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one ; forasmuch as I believe it is embodied in that sentence in the creed, The Holy Ghost proceeding from the Father and the Son. His procession from the Father being, through the Word, to draw men unto Christ the Head of the church, and then from Christ the Head of the church to make them of his Aesh and of his bones ; in order to continue the great mystery of the Word made flesh, to continue the witness of the incarnate Son, in the adopted sons of God, which are " his body, the church, which is his fulneso, the fulness of him which filleth all in all.” And besides these three, his witness in creation, his witness in the Word, and his witness by regeneration, I know not any other form of witness concerning God which Christ maketh unto the creatures.

To his character of the Witness is added these two epithets Faithful and True, whereof it seemeth to me that the former referreth to him which sent him to bear witness of himself; the latter, unto those to whom he bringeth the testimony. The word Faithful is used in Scripture, both to denote him who well believeth, and him who may be well believed ; either the veracity of him who speaketh, or the trust of him who heareth. In both these senses perhaps the word is to be understood in the designation before us. Together they signify Christ's faithfulness in believing the Father, and his consequent worthiness to be believed of those who heard him. To the ears of many, ignorant as we are grown in these times of Divine theology, it soundeth somewhat strange to say that Christ was the greatest and, best of all believers. But how true it is judge ye from Christ's own language (John viii. 26): “ He that sent me is true, and I speak to the world those things which I heard of him." And again," As my Father hath taught me, I speak these things;" and again, " I speak that which I have seen with my Father;" and again (xii. 49), “ For I have not spoken of myself; but the Father which sent me, he gave me a commandment what I should say, and what I should speak. And I know that his commandment is life everlasting; whatsoever I speak therefore, even as the Father said unto me, so I speak.”. And again in another place, “ I can of mine own self do nothing; as I hear I judge.” Of these and of such like sayings, what is the meaning but this, that the intercourse and intercommunion between Christ and the Father, is maintained by a reciprocal action of giving and receiving, of speaking and of hearing, of communicating and of reporting : that their unity is a unity in distinctness, to maintain which is the office of the Holy Ghost. Faithful, therefore, Christ declared himself to be; a faithful and true Witness to what he had seen, to what he had heard, to what he had known of the Father, whose bosom he inhabited from eternity, but yet in distinctness of subsistence. Blessed mystery of the three persons in one God! how it openeth the Scriptures ! how it interpreteth the secret things of God ! In like manner is the Holy Ghost faithful unto Christ, hearing and repeating truly what he hears. As it is written, “ He shall not speak of himself : whatsoever he shall hear, that shall he speak, and he will shew you things to come.' In one and the same discourse Christ saith of himself, “ All things that I have heard of my Father, I have made known unto you.” And of the Holy Ghost he saith, “ Whatsoever he shall hear, that shall he speak. He shall not speak of himself: he shall glorify me, for he shall receive of mine, and shall shew it unto you. All things that the Father hath are mine; therefore said I, that he shall take of mine and shew it unto you.” The faithfulness and the truth therefore of Christ's witness consisteth as much and more in his being an exact, full, and complete reporter of the Father's hidden mind, as in his being all worthy of the trust and confidence of men.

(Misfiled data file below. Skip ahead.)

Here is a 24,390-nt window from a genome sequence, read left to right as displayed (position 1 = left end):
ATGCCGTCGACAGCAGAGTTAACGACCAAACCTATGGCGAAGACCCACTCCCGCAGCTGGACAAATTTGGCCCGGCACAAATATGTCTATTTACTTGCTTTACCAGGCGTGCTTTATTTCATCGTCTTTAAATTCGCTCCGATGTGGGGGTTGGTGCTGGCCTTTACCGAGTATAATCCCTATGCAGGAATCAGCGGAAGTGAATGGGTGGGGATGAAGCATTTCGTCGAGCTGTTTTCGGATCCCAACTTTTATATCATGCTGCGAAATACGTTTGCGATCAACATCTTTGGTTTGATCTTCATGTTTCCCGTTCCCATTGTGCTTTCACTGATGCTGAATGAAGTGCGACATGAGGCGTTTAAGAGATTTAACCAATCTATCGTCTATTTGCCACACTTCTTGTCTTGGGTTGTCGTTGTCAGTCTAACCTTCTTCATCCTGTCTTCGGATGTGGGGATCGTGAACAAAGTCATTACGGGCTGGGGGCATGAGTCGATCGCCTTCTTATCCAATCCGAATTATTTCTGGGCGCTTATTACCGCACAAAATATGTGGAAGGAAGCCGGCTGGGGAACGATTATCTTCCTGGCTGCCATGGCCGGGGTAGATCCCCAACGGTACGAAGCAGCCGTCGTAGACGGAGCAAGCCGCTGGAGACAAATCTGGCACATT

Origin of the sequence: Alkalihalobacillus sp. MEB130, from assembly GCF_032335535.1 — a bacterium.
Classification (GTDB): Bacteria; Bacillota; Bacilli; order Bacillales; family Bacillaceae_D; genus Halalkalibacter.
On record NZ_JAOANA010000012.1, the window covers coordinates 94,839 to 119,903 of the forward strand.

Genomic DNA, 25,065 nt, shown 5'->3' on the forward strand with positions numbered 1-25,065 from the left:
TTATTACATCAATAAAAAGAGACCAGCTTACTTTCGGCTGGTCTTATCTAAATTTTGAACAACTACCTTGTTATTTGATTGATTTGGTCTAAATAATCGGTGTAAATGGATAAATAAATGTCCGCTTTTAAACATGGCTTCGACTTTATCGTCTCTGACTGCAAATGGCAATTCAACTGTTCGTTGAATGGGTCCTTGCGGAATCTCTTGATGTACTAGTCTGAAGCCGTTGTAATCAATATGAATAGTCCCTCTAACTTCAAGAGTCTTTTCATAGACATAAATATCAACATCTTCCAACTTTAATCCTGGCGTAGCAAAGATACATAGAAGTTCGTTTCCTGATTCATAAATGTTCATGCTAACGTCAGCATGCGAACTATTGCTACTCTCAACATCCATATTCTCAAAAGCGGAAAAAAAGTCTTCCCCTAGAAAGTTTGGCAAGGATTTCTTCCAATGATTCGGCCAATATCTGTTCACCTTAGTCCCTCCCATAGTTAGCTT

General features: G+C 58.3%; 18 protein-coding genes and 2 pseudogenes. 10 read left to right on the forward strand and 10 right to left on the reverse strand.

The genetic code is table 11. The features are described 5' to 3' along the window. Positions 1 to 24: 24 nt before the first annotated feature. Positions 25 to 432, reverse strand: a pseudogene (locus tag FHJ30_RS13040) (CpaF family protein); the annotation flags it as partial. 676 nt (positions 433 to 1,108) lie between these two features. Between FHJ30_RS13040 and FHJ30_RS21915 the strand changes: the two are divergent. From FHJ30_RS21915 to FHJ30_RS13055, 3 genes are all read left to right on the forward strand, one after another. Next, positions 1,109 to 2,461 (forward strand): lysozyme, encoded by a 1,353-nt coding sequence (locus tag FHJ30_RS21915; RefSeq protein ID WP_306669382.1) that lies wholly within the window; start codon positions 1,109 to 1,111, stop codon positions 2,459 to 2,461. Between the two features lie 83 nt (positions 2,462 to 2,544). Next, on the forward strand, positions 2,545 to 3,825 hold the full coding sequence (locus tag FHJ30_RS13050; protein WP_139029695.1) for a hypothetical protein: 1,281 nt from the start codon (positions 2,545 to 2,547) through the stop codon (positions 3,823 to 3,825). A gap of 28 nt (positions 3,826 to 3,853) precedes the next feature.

Yea, I may say,

his thiness of trust and confidence on the part of the creatures, ariseth wholly from his capacity and his willingness in all things to report faithfully and fully the mystery of God.

In a sense, therefore, in which it pertaineth to no other man, is Christ called the Truth, the True One, and the Bringer of Truth. And how, do you ask, is this? I answer, Because he was the Word made flesh. Other men had revelations of particular things, for particular ends, made unto them by the Word: and they had also inspirations of the Holy Ghost made unto them for particular ends; which being served, they fell back into the condition of other men ;-true, only in as far as they observed God's word; and false, in as far as they observed it not. But when the Word became flesh and tabernacled amongst us, he brought with him his complete personality and eternal

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verity as the Word; and through lamp of human reason, and through veils of human flesh, he did put forth by the Spirit the very truth of God, the fulness of the truth of God, which dwelleth within him. So that he could say, I and the Father are one; he that hath seen me hath seen the Father. The word which I speak I speak not of myself; and the Father which is within me, he doeth the work." As Word of God, the person of the Son hath privilege and power to speak the mind of God, which is the truth;

and when he became man, the Spirit of truth, working in his reasonable soul and real flesh, did so harmonize the creature to the Creator, that even then, in the human nature, he could

say,